In Living Color

This summer, I was thrilled to be asked to write a story for an online magazine about my love for sharing color on my personal Instagram page! The team at Allegory Ridge reached out and it was a fantastic opportunity I could not pass up. I’ve attached my personal tips on achieving a color coordinated feed you can be proud of below. The rest of the article can be read here!

You might be thinking that finding all these colorful opportunities isn’t easy, and you’d be right. I often find myself stumped when looking for the next shot. So what’s an instagrammer to do? Here are some tips to start incorporating the color you want both in photography and your everyday design.

  1. Get inspired: I’ve always loved the challenge of keeping my Instagram (and life) vibrant, but this past year, I was craving color more than ever. A trip to the Caribbean, full of pastel houses, candy-colored cocktails and bright blue oceans, was just what I needed. Not only was it fun to capture color through my lens, my skin wasn’t complaining either. Friends were receptive to my photos and now, I try to find color wherever I go because it can lead to inspiration for spaces in my apartment, or the theme for my next party.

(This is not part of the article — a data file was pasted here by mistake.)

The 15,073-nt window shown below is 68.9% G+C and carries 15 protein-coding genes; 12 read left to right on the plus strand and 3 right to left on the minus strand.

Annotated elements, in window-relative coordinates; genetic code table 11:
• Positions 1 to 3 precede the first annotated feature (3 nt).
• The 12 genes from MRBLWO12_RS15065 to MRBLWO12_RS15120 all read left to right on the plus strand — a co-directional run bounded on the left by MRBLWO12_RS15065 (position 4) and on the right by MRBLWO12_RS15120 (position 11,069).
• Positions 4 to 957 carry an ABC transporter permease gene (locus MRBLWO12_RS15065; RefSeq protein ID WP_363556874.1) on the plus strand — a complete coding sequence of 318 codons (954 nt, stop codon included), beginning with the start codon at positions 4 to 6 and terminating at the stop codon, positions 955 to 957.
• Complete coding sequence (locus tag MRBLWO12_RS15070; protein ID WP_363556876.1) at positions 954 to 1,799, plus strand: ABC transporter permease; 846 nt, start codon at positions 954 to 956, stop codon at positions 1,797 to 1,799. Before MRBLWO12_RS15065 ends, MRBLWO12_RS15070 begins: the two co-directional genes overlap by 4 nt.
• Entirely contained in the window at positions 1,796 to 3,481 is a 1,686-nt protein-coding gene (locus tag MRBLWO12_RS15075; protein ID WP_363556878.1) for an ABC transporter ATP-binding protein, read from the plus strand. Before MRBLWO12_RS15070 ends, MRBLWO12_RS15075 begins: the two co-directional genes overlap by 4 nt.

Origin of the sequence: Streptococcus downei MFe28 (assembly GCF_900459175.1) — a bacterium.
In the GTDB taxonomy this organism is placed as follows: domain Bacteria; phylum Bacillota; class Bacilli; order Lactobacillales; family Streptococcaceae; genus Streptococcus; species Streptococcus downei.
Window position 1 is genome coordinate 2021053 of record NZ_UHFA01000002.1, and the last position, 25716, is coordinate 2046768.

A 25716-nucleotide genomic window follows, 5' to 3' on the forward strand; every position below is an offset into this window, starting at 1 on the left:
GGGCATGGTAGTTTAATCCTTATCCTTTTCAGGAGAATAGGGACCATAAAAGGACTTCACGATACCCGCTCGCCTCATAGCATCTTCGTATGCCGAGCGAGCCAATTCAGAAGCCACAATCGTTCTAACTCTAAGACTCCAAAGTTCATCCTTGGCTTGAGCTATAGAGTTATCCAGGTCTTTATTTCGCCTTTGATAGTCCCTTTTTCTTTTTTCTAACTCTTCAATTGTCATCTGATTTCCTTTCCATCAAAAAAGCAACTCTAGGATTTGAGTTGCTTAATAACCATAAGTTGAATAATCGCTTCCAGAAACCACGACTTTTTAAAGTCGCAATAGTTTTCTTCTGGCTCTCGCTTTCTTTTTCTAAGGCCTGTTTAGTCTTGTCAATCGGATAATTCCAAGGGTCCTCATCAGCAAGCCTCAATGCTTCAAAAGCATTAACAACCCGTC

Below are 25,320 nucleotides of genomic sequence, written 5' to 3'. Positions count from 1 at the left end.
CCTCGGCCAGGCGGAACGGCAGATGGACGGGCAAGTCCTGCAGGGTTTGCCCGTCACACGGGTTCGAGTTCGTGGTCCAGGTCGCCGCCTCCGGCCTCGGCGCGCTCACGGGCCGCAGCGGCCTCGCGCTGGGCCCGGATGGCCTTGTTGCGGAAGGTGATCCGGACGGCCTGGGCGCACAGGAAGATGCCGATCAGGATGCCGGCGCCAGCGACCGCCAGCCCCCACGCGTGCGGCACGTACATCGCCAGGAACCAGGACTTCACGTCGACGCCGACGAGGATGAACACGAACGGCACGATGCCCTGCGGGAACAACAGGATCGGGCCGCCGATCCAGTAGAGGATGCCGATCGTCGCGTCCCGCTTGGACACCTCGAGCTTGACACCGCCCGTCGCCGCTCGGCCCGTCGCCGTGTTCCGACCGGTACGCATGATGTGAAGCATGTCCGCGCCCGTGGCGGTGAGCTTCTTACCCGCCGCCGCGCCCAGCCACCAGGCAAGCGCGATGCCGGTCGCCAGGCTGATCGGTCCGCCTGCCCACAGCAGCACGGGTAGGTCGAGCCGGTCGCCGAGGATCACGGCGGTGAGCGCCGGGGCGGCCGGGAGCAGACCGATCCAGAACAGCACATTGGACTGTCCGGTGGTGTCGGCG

2. Keep your eyes open: Color is everywhere, even in the most unsuspected of places. Little boutiques, faded murals around town, and street markets are just a few places I find color. Get out and be on the lookout, it’s out there waiting for you. You never know what a random quick snapshot could turn into.
  3. Trust your instincts: Self-doubt is not your friend, especially in art. If you love the photo or piece, stick to it! The best thing about artistry and photography is that everyone has a unique point of view. No two shots are the same so share what you love.
  4. Keep it cohesive: This is probably the hardest part! It takes a lot of patience to keep it all looking unified and colorful. I follow a (self-made) formula. 1 color should be dominant, with 2-3 secondary colors. The next photo will take one of the first photo’s secondary colors, and make it the primary. The cycle continues until you’ve phased out the original primary color.

Thanks again to Allegory Ridge, for letting me share my colorful perspective!

-TW

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